EGU21-3704, updated on 04 Mar 2021
EGU General Assembly 2021
© Author(s) 2021. This work is distributed under
the Creative Commons Attribution 4.0 License.

Visibility Nowcasting For UAS Operations using Deep Learning 

Marwa Majdi and David Delene
Marwa Majdi and David Delene
  • University of North Dakota, Department of Atmospheric Sciences, Grand Forks, ND, United States of America

Unmanned Aircraft System (UAS) operations have spread rapidly worldwide performing a variety of military and civilian applications. The ability and performance of UAS to carry out these applications are strongly affected by poor weather conditions. Fog is one of the critical issues that threaten the safety of UAS missions by altering visibility. Therefore, the mission planning based on accurate visibility nowcasts prior to Beyond Visual Line Of Sight (BVLOS) UAS missions will be mandatory to ensure safer UAS operations.

Two types of models are generally considered for visibility nowcasting: physics-based or data-driven models. However, physics-based visibility forecasts remain expensive and difficult to use operationally. Recently, with the increase of the number of available historical data, data-driven models, especially those using deep learning approaches in particular, have attracted increasing attention in weather forecasting and have proven themselves as a powerful prediction tool.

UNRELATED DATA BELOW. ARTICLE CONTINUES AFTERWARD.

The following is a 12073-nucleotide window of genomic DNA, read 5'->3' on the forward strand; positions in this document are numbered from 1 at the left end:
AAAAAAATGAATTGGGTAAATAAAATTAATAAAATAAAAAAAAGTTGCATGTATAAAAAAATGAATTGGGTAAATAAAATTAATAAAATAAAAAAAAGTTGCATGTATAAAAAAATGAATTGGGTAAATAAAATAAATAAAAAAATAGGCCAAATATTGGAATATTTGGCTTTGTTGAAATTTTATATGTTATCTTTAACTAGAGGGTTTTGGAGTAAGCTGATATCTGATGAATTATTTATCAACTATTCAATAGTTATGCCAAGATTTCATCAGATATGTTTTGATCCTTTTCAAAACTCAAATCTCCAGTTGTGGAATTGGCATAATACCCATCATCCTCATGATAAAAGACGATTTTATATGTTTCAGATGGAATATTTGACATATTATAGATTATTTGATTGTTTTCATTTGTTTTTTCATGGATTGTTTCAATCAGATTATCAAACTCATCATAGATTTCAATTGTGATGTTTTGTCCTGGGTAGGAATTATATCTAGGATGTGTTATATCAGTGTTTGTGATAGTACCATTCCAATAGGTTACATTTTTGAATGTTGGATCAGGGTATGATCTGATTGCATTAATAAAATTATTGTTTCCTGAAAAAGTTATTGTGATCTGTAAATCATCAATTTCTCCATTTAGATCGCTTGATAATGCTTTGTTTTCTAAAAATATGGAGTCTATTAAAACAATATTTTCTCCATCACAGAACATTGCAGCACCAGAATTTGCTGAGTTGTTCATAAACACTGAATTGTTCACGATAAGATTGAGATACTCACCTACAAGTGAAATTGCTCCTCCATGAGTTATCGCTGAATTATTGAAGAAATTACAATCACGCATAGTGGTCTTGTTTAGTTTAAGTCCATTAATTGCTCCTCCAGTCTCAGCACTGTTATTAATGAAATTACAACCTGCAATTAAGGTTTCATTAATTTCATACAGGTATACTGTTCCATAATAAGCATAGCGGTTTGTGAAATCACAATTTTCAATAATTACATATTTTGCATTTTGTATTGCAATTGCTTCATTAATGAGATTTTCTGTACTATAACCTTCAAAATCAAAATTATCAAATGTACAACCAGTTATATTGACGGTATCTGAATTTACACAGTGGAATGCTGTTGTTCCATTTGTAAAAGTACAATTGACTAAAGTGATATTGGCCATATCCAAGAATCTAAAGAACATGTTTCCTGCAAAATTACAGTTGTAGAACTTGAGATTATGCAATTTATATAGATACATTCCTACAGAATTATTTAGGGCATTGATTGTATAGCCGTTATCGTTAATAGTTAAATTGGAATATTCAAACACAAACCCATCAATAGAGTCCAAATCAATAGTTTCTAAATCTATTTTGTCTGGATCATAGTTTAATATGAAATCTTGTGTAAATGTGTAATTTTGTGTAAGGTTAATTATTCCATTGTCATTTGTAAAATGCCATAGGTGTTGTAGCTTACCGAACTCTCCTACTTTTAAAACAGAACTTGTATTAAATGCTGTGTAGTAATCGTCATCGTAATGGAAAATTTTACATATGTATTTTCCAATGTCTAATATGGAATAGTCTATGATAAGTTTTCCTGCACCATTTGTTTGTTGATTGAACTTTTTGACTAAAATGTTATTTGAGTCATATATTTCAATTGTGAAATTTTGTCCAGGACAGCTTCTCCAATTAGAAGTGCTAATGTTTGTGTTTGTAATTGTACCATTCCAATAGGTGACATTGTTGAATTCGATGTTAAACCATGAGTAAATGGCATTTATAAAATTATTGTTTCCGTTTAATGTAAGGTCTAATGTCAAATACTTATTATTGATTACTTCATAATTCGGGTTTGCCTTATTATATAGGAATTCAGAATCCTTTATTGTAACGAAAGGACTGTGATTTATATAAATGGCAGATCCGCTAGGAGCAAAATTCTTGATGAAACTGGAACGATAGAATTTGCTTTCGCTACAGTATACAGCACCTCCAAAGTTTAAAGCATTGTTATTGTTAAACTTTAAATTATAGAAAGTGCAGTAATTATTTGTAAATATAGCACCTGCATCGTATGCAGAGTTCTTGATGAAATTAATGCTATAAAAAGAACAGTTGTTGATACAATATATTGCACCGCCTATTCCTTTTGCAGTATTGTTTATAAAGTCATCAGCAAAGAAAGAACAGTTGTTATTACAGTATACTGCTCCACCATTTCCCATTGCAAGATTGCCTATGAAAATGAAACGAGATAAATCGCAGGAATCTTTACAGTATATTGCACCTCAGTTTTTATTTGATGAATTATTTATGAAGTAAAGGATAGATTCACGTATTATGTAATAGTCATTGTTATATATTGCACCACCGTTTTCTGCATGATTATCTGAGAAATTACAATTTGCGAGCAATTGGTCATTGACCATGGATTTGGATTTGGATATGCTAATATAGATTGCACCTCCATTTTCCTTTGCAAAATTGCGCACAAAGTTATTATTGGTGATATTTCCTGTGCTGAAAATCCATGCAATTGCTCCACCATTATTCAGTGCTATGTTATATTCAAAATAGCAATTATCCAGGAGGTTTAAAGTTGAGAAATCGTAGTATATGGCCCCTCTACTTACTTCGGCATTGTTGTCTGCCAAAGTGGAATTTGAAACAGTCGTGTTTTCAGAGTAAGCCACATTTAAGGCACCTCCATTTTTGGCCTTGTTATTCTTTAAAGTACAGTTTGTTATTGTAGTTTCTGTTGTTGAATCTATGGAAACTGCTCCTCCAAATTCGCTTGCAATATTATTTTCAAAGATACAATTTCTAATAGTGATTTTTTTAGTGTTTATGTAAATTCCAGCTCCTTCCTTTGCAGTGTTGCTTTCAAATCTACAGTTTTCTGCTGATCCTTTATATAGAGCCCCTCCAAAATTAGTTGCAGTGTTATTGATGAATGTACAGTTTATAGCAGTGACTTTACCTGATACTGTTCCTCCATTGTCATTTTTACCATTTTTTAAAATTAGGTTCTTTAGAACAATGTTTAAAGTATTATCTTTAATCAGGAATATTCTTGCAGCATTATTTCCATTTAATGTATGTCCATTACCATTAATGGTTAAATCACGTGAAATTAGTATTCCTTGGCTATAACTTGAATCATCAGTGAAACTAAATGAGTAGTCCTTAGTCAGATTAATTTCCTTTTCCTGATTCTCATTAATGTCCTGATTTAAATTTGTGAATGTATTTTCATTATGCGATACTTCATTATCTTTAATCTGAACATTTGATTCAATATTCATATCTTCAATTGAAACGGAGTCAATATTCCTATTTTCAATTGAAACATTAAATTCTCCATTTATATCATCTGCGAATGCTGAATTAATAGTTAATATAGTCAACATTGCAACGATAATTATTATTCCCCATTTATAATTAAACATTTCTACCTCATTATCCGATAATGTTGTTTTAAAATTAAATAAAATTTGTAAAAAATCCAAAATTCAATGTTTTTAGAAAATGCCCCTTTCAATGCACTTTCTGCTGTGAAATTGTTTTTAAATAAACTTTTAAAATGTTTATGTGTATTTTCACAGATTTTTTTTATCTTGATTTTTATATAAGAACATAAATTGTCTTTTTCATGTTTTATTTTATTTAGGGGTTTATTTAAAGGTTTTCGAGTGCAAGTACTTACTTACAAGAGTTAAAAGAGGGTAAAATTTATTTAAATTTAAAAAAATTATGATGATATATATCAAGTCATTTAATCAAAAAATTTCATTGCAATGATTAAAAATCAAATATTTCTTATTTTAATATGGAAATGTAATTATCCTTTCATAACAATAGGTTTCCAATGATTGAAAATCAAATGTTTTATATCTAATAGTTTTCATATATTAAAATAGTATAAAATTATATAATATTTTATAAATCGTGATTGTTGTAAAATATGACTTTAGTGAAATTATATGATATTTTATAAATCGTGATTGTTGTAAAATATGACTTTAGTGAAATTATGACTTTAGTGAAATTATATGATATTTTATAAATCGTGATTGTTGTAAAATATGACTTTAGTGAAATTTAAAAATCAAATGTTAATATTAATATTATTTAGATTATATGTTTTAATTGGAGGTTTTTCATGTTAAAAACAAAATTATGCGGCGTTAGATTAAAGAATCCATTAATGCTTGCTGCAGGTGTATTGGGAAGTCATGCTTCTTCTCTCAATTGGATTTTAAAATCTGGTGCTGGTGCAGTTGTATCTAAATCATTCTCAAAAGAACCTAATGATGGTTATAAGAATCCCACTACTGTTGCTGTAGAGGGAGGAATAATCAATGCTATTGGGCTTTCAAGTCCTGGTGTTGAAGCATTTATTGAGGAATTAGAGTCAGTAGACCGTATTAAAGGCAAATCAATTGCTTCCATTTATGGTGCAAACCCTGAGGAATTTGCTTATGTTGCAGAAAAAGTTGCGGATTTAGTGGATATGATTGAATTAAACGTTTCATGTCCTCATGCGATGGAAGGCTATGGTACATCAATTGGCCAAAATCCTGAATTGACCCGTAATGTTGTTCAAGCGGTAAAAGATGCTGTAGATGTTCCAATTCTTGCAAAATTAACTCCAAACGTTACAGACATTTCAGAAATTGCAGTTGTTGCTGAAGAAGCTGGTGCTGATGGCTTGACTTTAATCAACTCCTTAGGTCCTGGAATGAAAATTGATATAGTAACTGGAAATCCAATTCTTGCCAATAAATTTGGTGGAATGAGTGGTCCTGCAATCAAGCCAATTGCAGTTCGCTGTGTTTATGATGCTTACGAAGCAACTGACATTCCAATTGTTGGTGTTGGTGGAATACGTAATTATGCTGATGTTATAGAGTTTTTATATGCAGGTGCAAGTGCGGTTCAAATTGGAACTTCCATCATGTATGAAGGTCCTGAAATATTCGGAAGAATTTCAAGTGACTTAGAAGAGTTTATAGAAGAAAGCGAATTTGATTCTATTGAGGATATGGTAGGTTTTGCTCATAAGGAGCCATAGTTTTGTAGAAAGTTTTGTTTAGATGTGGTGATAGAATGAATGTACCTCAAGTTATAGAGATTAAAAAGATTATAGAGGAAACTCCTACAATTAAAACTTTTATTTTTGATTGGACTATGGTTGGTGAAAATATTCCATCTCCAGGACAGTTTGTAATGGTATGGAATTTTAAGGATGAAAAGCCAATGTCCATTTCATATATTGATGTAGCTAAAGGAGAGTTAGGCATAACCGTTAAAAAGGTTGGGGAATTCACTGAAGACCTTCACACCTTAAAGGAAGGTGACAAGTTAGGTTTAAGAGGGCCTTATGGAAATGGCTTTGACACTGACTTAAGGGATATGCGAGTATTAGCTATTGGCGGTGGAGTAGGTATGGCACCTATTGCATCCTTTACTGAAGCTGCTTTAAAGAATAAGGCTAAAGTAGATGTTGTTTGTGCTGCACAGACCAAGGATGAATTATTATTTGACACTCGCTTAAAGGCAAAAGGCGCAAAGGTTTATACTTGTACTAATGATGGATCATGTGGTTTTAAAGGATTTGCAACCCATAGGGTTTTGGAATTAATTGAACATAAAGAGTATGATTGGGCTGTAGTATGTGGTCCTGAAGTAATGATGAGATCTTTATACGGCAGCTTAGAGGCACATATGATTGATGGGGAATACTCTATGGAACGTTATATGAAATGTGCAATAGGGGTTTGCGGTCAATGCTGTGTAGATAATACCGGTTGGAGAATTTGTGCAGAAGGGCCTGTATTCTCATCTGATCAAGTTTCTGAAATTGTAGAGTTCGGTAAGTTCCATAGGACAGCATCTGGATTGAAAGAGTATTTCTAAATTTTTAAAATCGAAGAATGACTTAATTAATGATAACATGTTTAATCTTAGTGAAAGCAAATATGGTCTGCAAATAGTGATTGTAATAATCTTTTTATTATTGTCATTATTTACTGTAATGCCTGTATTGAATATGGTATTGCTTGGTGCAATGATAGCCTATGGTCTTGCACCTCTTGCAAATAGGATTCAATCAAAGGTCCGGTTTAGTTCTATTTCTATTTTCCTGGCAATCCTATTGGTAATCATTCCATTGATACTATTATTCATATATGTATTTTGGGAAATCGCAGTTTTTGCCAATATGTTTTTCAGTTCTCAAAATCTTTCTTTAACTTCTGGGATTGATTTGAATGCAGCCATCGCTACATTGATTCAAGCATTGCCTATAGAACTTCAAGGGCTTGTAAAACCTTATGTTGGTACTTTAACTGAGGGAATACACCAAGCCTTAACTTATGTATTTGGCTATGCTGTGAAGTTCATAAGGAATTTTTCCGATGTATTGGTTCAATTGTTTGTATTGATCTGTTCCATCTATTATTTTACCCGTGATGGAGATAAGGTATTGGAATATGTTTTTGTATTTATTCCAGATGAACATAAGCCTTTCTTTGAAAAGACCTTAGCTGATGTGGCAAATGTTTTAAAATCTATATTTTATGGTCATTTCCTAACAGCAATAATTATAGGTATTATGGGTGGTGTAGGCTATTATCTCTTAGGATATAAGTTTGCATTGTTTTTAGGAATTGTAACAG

This study aims at developing a Visibility Nowcasting System (VNS) that improves the performance and the capability of nowcasting the visibility using deep learning over the U.S.. To that end,  a deep neural network, called an encoder-decoder convolutional neural network (CNN), is used to demonstrate specifically how basic NWP fields such as temperature, wind speed, relative humidity, etc. and visibility from surface observations can provide accurate visibility nowcasts. The VNS will be then tested in different geographical environments where UAS flights are deployed (for example, over North Dakota) since it can learn the time and space correlation according to the historical data.

To train the network, we created a labeled data set from available METAR reports and hourly reanalysis data from the High-Resolution Rapid Refresh (HRRR) model. This dataset will be also used to test the CNN and evaluate their nowcasting performance. The model will be then evaluated in operational use cases and compared to other available visibility observations during fog events.


How to cite: Majdi, M. and Delene, D.: Visibility Nowcasting For UAS Operations using Deep Learning , EGU General Assembly 2021, online, 19–30 Apr 2021, EGU21-3704,, 2021.

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